The plan for the next 4 weeks is 3 more long rides including one to Brighton and another one to Southend. The midweek rides will also be upped that I’m riding on consecutive days to get my legs used to working a few days in a row. I’ll also be experimenting a bit more with my fuelling and trying to get food in more often to keep my energy up.

Do you have any tips on fuelling for endurance challenges where you’re working out for 6+ hours at a time?




You know when you make a decision because you get over-excited and then sit back and think ‘oops’? Well yeah, I’ve done that. Except that oops isn’t a misjudged outfit or one drink too many, it’s a cycle trip to Paris. From London. On a bike. Without a support vehicle.

Together with Elle, Mollie (both also personal trainers – hence 3 PTs to Paris) and a few others I’m taking on a challenge that I’ll be using to celebrate my 30th birthday as we’ll arrive back in London about 3 hours before I hit the big 3-0. After succumbing to a back injury a couple of months ago I’ve found that cycling is one of the few forms of exercise that doesn’t stress out my back muscles. The triathlon I had in mind for the end of July is out of the picture because with the injury I just haven’t been able to train for it. So Paris it is!

(L-R) Mollie, Elle & Me

We’ll be doing the 164 (or so) miles over 3 days, leaving London on Friday morning and arriving at the Eiffel Tower on Sunday afternoon. The first day will see us cycling to Newhaven which is just to the east of Brighton to cover about 56 miles. A ferry will then deliver us in Dieppe late Friday night where we’ll stay in a little hotel. On Saturday we’ll tackle our longest day of 62 miles from Dieppe to Beauvais and then cover an easy 45 miles from Beauvais to Paris on the Sunday.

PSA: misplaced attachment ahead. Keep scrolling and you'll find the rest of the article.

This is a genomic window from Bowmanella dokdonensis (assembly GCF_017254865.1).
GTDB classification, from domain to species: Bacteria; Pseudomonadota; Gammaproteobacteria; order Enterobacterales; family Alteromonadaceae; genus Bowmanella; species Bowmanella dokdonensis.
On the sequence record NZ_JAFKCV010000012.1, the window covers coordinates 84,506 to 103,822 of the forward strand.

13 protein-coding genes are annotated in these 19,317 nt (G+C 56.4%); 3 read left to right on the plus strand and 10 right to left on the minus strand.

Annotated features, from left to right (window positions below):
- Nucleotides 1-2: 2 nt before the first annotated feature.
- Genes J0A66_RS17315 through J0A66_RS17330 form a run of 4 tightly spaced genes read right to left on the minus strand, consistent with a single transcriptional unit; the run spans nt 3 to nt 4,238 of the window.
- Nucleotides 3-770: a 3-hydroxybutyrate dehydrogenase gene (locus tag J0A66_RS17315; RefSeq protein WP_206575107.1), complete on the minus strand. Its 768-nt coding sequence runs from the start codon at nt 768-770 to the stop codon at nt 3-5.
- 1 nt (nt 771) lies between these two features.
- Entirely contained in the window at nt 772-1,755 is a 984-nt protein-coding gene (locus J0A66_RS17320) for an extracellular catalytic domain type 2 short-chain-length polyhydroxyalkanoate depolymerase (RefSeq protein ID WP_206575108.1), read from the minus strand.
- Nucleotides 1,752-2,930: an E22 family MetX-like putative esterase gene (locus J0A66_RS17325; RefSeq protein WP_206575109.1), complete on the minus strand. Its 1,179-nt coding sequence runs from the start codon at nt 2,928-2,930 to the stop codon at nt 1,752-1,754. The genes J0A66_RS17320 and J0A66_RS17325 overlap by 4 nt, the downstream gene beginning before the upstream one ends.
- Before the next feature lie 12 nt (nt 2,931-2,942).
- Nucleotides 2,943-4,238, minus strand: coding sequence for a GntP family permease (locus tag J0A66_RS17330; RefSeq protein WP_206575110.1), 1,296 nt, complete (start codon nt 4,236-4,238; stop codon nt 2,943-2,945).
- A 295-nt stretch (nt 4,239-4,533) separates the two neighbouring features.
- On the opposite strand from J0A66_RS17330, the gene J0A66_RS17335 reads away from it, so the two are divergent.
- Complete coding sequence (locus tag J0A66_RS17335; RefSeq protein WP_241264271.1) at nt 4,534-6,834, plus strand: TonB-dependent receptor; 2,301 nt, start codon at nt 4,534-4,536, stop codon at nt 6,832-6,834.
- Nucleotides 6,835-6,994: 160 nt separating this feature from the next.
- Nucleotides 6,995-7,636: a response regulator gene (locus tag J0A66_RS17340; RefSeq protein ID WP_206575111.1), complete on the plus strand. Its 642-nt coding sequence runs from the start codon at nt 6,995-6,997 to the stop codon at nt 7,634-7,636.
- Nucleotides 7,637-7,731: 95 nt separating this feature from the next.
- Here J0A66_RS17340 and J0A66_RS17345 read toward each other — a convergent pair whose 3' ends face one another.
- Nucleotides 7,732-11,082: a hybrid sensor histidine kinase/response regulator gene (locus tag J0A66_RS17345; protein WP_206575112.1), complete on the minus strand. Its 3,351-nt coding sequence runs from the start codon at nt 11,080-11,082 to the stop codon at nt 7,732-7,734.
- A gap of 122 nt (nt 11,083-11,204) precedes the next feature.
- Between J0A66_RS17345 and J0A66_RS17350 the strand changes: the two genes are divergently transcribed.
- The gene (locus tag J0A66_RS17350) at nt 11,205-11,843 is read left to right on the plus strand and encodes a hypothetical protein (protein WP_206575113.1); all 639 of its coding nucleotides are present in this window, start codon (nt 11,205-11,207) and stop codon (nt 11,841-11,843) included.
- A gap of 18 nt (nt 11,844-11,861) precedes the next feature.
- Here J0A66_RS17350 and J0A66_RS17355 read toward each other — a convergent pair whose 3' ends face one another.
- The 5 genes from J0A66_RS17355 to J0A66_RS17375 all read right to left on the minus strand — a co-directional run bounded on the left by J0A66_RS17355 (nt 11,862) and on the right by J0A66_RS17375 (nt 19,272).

London2Paris map

In panniers we’ll be carrying all of our kit and tools but hopefully in mid-July the weather should be good enough that we can get away with minimal clothes! The biggest dilemma at the moment is how to fit in additional shoes so we don’t have to walk around Paris on the Monday in our cycling shoes. Important stuff.

The plan for training is to complete 2 x 1 hour cycle sessions during the week followed by a 2-4 hour cycle at the weekend. I’ll also be doing plenty of foam-rolling and some yoga to help my tight hips and quads and I’ll hopefully be continuing my weekly PT sessions to maintain some strength. Training started well last weekend with a 20 mile cycle swiftly followed by my beloved bike being stolen from inside my apartment block. Yep, they sawed through the bannisters to get it out. As gutting as that was the challenge is getting closer so I had to dig deep and shell out for a new bike which is a beauty.

Keep an eye out for more blogs in the 3 PTs to Paris series to cover how training is going and what kit we’ll be taking with us.


Can you believe that I’ve reached the age of 29 and I’ve never been on holiday by myself? I’ve travelled by myself to meet people or had people meet me within a few hours but I’ve never done a trip by myself.

I love being by myself, or so I thought. I love being at home watching tv, chatting away to my puppy, mucking about on my laptop or chatting to people on the phone and then I realised that actually, I love being alone as long as there’s things to keep me occupied and/or people within easy reach.

So what happens when that isn’t the case? Last weekend I went back to Nice, France for 36 hours with the main purpose of completing my PADI Open Water diving qualification because inflammation in both my ears prevented me completing the course when I was there in September.


After a slightly stressful journey that I spent cramming in all the diving theory which I’d put off to the last minute, I crashed into bed, woke up while it was still dark and toddled off to complete my final dive and do my test. Once that was all done a big weight was lifted off my shoulders and I realised that I had the rest of the day and night to myself before my flight home early the next morning.